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Socrates Did Not Fear Death

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Socrates Did Not Fear Death

Socrates did not fear death at his trial, even though his accusers demanded the death penalty if convicted. During his defense, Socrates argued that death should not be feared. His arguments to support his claim that death should not be feared were based on the following: (a) lack of wisdom, (b) living a virtuous life, (c) and two good outcomes in death. Socrates's arguments were validated by the evidence found in the Apology and Phaedo. The relationship between Socrates' attitude toward death and the philosophical life was defined and established.

Socrates was seventy years old and poverty stricken at the time of his trial (Apology 17d). He was a former war hero, and person who had always tried to live a virtuous life. Socrates abhorred injustice, and fought to help those who were unjustly convicted, even though he risked death (14e). He was placed on trial for corrupting the youth and impiety, but Socrates soon realized the trial was about philosophy itself (24c).

Many Athenians despised Socrates for his barrage of questions which usually had taken place in public view (Apology 17c). Socrates invariably infuriated people when he asked questions which made them appear foolish which amounted to public rebuke. It was probable that some of those people in which Socrates angered sat on the jury. Socrates knew how the trial would end before it ever started. Without hesitation, Socrates made the following antagonistic statement to the jury:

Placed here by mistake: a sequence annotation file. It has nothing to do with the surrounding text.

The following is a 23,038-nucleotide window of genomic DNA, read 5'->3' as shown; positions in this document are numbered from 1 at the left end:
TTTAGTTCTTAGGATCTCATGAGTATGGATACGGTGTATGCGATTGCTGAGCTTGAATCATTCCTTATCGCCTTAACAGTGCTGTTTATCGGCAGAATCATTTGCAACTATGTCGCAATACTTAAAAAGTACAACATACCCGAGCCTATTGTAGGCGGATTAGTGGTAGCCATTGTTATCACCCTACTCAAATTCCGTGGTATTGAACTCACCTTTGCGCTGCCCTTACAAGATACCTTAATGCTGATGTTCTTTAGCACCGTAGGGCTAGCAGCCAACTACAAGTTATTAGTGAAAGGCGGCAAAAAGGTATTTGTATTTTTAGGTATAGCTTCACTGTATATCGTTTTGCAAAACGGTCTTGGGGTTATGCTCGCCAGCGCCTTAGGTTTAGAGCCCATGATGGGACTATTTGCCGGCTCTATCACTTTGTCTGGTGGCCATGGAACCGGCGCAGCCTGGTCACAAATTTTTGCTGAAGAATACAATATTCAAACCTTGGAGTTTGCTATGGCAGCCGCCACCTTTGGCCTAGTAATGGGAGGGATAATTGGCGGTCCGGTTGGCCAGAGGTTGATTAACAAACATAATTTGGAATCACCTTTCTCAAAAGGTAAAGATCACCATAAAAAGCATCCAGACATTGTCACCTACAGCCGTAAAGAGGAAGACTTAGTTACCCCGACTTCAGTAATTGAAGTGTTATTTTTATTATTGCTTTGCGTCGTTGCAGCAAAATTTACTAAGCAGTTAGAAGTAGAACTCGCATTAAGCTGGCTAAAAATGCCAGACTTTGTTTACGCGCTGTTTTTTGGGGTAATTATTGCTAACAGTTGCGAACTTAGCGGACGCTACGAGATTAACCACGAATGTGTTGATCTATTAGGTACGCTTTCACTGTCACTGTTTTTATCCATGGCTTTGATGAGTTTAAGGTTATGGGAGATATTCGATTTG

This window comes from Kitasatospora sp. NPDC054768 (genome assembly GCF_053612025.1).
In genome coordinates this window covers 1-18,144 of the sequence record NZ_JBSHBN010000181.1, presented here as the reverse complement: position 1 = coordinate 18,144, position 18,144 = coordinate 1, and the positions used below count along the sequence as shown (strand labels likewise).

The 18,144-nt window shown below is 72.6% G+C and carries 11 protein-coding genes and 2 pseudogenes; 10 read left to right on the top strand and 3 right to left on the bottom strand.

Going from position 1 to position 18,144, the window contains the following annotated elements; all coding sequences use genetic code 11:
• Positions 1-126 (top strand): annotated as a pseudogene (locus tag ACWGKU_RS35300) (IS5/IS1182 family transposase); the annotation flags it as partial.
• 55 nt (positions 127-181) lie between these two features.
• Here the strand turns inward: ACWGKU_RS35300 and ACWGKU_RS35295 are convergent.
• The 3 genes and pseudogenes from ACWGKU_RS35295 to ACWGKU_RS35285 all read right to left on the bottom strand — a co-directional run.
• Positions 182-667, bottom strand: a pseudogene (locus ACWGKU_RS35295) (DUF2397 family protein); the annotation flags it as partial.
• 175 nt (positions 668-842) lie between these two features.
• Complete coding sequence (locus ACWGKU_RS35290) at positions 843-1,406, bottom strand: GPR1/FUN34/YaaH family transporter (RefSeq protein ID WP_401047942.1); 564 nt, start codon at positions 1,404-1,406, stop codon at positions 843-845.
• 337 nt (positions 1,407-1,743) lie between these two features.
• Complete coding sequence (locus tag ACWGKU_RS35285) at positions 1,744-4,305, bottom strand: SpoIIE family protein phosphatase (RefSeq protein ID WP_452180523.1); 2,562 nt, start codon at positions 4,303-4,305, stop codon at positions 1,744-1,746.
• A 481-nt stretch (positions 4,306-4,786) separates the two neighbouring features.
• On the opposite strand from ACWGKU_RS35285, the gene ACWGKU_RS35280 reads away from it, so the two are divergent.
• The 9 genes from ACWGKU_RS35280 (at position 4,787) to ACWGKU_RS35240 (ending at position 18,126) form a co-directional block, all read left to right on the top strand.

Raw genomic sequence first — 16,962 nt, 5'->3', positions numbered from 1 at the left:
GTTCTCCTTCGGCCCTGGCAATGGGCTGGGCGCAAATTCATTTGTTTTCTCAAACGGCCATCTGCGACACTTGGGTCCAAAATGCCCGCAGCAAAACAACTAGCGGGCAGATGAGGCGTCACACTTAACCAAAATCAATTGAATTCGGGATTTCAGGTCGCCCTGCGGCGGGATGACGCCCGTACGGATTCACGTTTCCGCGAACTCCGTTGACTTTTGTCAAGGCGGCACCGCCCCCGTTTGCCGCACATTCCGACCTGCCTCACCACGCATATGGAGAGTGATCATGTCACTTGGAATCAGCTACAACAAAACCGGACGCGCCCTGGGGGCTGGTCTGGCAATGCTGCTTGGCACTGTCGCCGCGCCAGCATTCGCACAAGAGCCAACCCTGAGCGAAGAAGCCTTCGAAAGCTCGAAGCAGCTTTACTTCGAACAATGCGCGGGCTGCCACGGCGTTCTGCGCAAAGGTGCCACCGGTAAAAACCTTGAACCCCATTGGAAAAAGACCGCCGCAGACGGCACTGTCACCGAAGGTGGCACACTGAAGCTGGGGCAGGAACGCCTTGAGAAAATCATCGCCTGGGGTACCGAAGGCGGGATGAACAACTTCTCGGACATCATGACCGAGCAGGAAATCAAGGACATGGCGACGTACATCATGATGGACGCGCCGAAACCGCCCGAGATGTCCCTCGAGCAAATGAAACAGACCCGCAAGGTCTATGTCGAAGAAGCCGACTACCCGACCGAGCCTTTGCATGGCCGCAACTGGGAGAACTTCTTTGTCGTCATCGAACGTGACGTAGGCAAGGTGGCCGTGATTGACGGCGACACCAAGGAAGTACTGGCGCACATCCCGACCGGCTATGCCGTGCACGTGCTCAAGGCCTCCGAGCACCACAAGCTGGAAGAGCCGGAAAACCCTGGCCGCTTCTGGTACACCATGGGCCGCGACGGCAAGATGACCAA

"Men of Athens, I am grateful and I am your friend, but I will obey the god rather than you, and as long as I draw breath and am able, I shall not cease to practice philosophy, to exhort you and in my usual way to point out to any one of you whom I happen to meet (Apology 29d)."

It was a bold remark for a man who faced death. Perhaps, Socrates thought the statement validated the practice of philosophy. For Socrates, philosophy was the only way a person could achieve happiness in this life as well as the next.

What does it mean to practice philosophy? If a person does not make reflections in their life, how can they determine which goals to pursue, or if they are headed in the right direction? Virtue is developed through gaining wisdom, and without wisdom a person will not develop virtue. The reason Socrates practices philosophy is to gain wisdom, thus to develop virtue. Socrates has no doubt about philosophy's importance, and he is willing to die for his belief in it. What greater validation exists for philosophy than self-sacrifice? In the Apology, Socrates makes the following statement near the end of the dialogue:

"On the other hand, if I say that it is the greatest good for a man to discuss virtue every day and those other things about which you hear me conversing and testing myself and others, for the unexamined life is not worth living for men, you will believe me even less (38a). "

What is the relationship of philosophical life to the belief that one should not fear death? The relationship stems from Socrates' belief that in death, the body and soul separate, and the soul will receive judgment for its past deeds. The good receive their reward and the wicked receive punishment (Phaedo 113e). Pure knowledge only exits in the realm where the soul dwells, and that is where Socrates will find answers to all of his questions. It is unlikely, that Socrates is fearful of obtaining pure wisdom in which he loves (Phaedo 67d).

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